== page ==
The arbitration was conducted by Judge John W. Sognier of JAMS/Endispute. At the conclusion of the arbitration, Billue and Jenkins were awarded damages. Brown was denied relief. His motion to vacate the arbitrator's judgment was denied by the district court. This appeal ensued.
We review the district court's order compelling arbitration de novo. Sunkist Soft Drinks, Inc. v. Sunkist Growers, Inc., 10 F.3d 753, 756 (11th Cir. 1993). In reviewing the denial of the motion to vacate the arbitration award, we accept the district court's findings of fact unless clearly erroneous, and we review questions of law de novo. Scott v. Prudential Securities, Inc., 141 F.3d 1007, 1014 (11th Cir. 1998), cert. denied, 525 U.S. 1068, 119 S.Ct. 798, 142 L.Ed.2d 660 (1999).
A. Arbitrability of the Dispute
Brown challenges the order compelling arbitration on four grounds: (1) that the arbitration clause fails because it is vague; (2) that the arbitration clause is so broad as to exceed § 2 of the Federal Arbitration Act (FAA); (3) that any agreement to arbitrate is void because the arbitrator and procedure specified no longer exist; and (4) that ITT waived its right to arbitration by its acts during the reorganization of the company and its failure to raise the arbitrability of the claims with the EEOC. We address each of these claims in turn.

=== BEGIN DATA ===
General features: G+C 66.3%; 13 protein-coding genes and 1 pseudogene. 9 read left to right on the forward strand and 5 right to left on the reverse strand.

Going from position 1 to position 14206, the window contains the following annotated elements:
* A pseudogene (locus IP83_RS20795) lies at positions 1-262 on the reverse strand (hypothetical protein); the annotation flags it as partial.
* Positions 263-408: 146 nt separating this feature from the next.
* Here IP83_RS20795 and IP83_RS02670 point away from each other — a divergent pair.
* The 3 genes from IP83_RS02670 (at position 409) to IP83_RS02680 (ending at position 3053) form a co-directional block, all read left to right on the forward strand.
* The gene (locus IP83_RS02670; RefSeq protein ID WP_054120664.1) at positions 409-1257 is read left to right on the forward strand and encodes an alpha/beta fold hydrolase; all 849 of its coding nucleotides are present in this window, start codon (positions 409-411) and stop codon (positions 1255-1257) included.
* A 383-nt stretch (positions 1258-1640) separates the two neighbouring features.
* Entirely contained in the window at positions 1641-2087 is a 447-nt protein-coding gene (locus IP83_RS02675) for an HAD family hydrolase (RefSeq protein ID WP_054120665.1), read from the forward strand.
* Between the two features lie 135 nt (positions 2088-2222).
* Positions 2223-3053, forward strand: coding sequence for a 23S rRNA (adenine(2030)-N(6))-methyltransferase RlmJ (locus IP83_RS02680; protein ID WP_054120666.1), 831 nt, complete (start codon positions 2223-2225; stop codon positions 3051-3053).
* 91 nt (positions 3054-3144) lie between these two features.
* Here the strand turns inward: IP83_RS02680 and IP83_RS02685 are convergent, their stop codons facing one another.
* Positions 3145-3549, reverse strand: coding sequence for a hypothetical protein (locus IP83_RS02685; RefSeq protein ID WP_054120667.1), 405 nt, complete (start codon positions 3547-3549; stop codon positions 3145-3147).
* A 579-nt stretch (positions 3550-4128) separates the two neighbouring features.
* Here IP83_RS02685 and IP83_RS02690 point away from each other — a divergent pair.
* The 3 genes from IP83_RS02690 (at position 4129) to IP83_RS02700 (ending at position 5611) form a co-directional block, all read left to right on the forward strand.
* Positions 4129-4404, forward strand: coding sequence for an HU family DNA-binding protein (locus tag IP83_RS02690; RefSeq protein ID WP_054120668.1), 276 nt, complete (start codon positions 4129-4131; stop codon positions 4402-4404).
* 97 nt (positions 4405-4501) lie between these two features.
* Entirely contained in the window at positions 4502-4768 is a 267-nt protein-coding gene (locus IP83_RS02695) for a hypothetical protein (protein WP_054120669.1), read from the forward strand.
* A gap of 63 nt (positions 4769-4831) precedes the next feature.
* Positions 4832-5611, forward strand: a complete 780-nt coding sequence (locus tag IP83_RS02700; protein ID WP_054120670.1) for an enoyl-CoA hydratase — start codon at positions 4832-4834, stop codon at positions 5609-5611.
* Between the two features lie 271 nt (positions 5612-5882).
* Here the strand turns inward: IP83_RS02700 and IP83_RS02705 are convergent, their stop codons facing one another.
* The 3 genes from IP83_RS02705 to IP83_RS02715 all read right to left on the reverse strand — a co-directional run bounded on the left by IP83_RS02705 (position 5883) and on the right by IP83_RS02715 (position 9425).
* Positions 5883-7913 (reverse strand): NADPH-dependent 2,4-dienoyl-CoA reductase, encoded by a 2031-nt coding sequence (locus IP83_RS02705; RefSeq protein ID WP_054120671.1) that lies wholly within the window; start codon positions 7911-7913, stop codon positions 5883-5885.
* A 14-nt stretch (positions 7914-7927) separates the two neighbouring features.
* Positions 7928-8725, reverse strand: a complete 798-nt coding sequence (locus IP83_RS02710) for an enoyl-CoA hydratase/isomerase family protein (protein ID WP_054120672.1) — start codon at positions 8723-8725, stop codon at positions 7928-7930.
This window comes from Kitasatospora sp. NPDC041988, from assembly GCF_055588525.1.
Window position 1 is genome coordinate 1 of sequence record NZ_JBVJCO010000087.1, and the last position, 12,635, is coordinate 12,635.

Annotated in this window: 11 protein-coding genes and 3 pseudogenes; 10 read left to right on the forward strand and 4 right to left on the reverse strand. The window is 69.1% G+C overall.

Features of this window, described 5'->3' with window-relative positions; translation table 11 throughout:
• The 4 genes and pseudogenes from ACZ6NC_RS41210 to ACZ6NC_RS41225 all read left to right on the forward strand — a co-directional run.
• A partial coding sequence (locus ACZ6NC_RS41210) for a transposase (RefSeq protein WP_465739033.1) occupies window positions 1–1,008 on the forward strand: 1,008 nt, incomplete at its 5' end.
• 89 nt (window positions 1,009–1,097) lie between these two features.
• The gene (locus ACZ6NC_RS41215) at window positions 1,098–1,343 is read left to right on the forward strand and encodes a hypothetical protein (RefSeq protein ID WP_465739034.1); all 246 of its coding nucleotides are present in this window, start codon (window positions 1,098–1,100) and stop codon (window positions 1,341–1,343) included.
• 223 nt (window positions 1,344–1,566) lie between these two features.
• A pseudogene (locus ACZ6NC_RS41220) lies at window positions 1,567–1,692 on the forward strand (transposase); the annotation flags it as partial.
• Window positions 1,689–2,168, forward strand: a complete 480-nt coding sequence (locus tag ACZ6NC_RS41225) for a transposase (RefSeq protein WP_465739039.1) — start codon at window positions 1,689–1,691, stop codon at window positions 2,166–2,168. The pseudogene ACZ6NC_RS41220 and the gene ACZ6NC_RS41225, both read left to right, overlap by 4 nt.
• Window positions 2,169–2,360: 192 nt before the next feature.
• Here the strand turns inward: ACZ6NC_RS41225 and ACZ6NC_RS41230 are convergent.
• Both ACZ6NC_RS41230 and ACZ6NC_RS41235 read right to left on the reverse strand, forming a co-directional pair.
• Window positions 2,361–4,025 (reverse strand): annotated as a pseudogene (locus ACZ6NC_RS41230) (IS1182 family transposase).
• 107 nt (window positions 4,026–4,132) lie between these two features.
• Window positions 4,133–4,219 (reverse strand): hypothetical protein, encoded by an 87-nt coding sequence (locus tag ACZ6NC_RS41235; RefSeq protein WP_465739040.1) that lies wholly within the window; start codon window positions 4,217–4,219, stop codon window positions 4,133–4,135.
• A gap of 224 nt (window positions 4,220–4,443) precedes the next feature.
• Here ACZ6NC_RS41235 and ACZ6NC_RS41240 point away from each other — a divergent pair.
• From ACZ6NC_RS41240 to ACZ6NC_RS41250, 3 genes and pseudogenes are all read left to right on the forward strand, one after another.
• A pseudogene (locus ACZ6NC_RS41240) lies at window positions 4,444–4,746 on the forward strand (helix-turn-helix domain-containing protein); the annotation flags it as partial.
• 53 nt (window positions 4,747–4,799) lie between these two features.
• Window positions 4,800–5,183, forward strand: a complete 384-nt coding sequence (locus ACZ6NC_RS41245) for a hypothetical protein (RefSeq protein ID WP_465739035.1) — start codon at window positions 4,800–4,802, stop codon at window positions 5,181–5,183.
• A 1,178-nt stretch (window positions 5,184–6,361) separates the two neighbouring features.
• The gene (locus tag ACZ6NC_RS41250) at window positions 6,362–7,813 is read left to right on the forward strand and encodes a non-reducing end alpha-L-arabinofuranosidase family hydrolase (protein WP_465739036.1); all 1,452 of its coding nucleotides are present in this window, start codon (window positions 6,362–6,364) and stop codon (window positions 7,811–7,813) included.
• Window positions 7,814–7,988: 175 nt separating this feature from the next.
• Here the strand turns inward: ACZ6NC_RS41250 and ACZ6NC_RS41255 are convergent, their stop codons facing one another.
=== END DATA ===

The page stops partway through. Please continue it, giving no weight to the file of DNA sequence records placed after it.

Brown also argues in a footnote that requiring Brown to pay a portion of the arbitration fees renders the arbitration clause unenforceable. Brief of Appellant, at 24 n. 6. As this issue was not raised before the district court, we do not address it here. See Sims v. Trus Joist MacMillan, 22 F.3d 1059, 1060 n. 2 (11th Cir. 1994).
Brown argues on appeal that the arbitration clause is void because it fails to specifically state that statutory claims were included in the agreement to arbitrate. "It is well established that arbitration is a creature of contract" and neither party can be compelled to arbitrate when he has not agreed to do so. Scott, 141 F.3d at 1011 (citing ATT Tech., Inc. v. Communications Workers of America, 475 U.S. 643, 649, 106 S.Ct. 1415, 1418, 89 L.Ed.2d 648 (1986)). A party cannot avoid arbitration, however, because the arbitration clause uses general, inclusive language, rather than listing every possible specific claim.
The language of the clause at issue is brief, unequivocal and all-encompassing. It states that "any dispute between them or claim by either against the other" is subject to arbitration. By using this inclusive language, the parties agreed to arbitrate any and all claims against each other, with no exceptions. An arbitration agreement is not vague solely because it includes the universe of the parties' potential claims against each other.